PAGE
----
> better readability :) So I would like to see all textual changes being
    > monitored by at least few more native English speakers.
    >
    > <snip>
    >
    > Truthfully, I'm getting a bit tired of this "now to improve our FAQ in
    > the absolutely best way" discussion.


    Then why do you keep partaking in it other to complain about it?

    > It goes perpetually for two years by now: Congress doesn't take so long.


    This discussion has gone on for about two weeks now. This thread is 4
    days old according to Google. The post that started this discussion is
    dated from the 15th of this month. Today is the 25th. I am not sure what
    calendar you use but on the one I use, that is only 10 days.

    > I believe there is an agreement that Randy Webb is the next FAQ maintainer.


    That is my understanding to date but it is just as apt to change
    tomorrow as it is to stay the same.

    > If it's true then let him prove it by changing a single line in FAQ (to
    > show server access). And let's the f start doing something.


    The day I log into jibbering.com to change something to prove something
    to you will never come my friend. If my statement that I have server
    access isn't enough for you, then move on.

    > You don't want a strict procedure and voting? Fine. Just do it in the
    > way you want it, I will not push my updates neither comment on FAQ
    > posts now : so do not be accused of "spoiling the consensus".


    Don't make promises you can't keep. Nobody has said anything about you
    contributing (or not) to the FAQ. You have the same right anybody else
    does. You can make a request and then it either gets added or not. I can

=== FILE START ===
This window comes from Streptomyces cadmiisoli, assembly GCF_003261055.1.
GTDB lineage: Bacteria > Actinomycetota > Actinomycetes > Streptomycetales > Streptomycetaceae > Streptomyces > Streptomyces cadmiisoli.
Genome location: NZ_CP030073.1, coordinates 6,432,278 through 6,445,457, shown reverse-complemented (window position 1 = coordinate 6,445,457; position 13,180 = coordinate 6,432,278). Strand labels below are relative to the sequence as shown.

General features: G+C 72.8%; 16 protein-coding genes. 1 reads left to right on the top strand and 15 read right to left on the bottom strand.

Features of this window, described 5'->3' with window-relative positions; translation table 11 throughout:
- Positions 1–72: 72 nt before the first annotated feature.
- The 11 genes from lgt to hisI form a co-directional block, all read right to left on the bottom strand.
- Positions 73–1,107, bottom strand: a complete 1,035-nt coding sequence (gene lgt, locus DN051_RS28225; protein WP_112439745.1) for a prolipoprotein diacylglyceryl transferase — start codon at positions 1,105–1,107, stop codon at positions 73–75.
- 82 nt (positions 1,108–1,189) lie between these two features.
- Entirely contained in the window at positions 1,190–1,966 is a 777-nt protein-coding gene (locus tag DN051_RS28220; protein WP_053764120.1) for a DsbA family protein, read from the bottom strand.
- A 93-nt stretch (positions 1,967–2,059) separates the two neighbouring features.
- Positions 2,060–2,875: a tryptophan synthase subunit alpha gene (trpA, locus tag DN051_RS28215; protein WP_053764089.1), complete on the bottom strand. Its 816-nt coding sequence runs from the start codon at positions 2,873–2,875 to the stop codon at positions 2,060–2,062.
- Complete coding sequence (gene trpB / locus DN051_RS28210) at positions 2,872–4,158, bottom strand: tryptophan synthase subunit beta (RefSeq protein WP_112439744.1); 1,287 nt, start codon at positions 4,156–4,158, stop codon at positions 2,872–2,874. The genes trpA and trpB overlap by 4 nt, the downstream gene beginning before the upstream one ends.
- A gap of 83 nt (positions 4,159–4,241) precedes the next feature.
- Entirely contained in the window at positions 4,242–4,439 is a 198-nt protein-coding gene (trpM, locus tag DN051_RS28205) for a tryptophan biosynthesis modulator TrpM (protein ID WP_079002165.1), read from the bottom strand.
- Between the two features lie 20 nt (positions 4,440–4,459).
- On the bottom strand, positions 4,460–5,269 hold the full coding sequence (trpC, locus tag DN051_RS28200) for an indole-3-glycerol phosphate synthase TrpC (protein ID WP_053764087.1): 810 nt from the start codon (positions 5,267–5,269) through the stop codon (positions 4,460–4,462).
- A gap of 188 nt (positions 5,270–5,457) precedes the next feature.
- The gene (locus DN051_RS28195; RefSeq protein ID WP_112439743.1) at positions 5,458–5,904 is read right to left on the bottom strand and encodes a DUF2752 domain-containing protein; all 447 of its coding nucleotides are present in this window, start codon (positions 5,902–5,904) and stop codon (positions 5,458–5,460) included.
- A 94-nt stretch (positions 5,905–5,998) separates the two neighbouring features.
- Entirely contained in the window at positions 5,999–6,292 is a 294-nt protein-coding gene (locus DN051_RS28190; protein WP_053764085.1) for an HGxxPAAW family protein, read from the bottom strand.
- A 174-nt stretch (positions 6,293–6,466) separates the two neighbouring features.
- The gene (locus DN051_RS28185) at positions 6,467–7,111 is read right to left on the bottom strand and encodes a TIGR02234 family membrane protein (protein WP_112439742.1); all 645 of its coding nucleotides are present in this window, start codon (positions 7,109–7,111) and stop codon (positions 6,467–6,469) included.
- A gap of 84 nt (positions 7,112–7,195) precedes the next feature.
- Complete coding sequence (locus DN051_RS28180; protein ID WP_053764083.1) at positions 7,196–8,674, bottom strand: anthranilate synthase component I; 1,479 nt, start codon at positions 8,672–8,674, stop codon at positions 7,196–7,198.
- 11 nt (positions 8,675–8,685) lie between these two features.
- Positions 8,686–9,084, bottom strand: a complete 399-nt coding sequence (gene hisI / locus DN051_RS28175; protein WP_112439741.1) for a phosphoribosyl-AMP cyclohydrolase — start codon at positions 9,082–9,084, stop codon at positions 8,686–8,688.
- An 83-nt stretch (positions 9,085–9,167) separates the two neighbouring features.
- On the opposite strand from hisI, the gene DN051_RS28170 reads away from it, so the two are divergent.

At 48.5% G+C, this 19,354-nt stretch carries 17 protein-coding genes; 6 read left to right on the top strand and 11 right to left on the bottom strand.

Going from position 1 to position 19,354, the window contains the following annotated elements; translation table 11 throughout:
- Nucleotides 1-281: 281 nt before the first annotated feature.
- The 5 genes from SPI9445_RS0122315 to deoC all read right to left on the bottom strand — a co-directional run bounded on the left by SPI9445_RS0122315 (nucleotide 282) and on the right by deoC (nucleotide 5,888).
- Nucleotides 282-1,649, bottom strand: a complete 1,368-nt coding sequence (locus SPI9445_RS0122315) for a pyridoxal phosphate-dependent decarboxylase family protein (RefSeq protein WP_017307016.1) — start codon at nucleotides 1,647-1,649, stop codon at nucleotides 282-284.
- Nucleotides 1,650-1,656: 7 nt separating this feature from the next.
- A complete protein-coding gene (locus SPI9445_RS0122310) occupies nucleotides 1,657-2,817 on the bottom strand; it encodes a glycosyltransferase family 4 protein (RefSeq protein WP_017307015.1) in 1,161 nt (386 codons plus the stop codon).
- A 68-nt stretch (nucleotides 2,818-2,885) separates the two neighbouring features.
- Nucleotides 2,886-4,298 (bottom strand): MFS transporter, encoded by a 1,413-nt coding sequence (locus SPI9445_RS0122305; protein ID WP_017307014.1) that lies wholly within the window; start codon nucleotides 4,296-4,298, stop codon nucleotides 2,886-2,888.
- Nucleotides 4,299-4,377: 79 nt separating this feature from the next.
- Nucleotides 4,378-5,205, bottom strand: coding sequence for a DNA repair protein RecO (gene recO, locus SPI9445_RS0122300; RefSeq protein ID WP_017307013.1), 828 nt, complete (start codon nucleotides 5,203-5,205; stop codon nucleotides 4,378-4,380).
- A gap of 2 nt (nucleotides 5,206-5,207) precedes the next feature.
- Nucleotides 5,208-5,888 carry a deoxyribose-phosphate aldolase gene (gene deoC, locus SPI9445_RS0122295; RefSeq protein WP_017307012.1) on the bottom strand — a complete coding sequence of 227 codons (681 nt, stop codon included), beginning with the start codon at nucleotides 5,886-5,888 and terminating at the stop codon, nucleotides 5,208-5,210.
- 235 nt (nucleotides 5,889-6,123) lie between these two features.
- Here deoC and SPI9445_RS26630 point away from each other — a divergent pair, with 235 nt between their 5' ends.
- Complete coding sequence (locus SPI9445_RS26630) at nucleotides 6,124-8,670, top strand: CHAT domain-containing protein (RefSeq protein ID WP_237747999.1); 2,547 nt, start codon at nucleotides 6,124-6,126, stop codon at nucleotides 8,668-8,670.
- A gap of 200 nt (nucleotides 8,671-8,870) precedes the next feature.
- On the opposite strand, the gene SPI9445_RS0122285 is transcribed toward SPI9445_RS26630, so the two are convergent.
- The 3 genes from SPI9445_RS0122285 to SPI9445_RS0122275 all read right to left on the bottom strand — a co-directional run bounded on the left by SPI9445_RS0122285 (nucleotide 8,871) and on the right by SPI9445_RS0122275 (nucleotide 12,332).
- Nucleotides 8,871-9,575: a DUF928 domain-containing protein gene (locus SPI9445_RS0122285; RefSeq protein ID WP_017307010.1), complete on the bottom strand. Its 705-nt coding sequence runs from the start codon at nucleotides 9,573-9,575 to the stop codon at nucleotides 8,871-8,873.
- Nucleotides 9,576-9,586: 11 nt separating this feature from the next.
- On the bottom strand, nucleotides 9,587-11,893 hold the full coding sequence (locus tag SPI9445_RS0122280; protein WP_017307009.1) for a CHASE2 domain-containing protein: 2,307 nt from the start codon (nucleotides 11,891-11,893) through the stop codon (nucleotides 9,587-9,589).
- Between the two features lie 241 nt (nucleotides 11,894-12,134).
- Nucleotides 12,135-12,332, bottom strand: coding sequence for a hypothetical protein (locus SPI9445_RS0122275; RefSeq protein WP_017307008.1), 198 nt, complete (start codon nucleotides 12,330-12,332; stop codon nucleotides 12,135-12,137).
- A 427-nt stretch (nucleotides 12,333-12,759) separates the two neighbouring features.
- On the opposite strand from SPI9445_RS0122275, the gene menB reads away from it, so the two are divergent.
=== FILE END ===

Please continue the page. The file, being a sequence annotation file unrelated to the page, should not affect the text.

assure you of this though, if Richard won't approve your garbage
    entries, I won't add them either.

    <snip>

    --
    Randy
    Chance Favors The Prepared Mind
    comp.lang.javascript FAQ - http://jibbering.com/faq
    Javascript Best Practices - http://www.JavascriptToolbox.com/bestpractices/
    Randy Webb, Nov 25, 2006
    #17
  18. Peter Michaux

    Randy Webb Guest

    VK said the following on 11/22/2006 5:39 PM:
    >>> That is not what I said. I proposed to submit the requests for updates
    >>> in XML format in the body of Usenet post ,

    >> And I responded to that, which you quoted, by saying that it suffers
    >> from people now knowing XML to post it to the group.

    >
    >> And as I said,
    >> there is nothing wrong with the way the requests are made now. The
    >> problem is updating the FAQ with the requested changes.

    >
    > Right: and if the Initial Request and Call For Votes (CFV) (if
    > followed)


    For the foreseeable future, it won't be followed.

    > are both made as well-formed XML fragment then the
    > maintainer's task is as simple as copy-n-paste the final variant into
    > the relevant section (if voted YES).


    The voting is a problem. Personally, I don't see a need for it as the
    people you propose to have on your list will only reply if there is a
    problem with it. To ask them to reply to say "I Agree" is, well, stupid.
    I just about know, without seeing them post, whether they would agree
    with something or not.

    > No one is asking from requestors to develop a full-scaled validating
    > XML document with prolog, matching DTD etc. The task is as simple as to
    > put properly a couple of tags and to use properly <del> and <ins> tags
    > (if request for update). If it constitutes too much of challenge for
    > some person, then most probably this person did not reach yet the level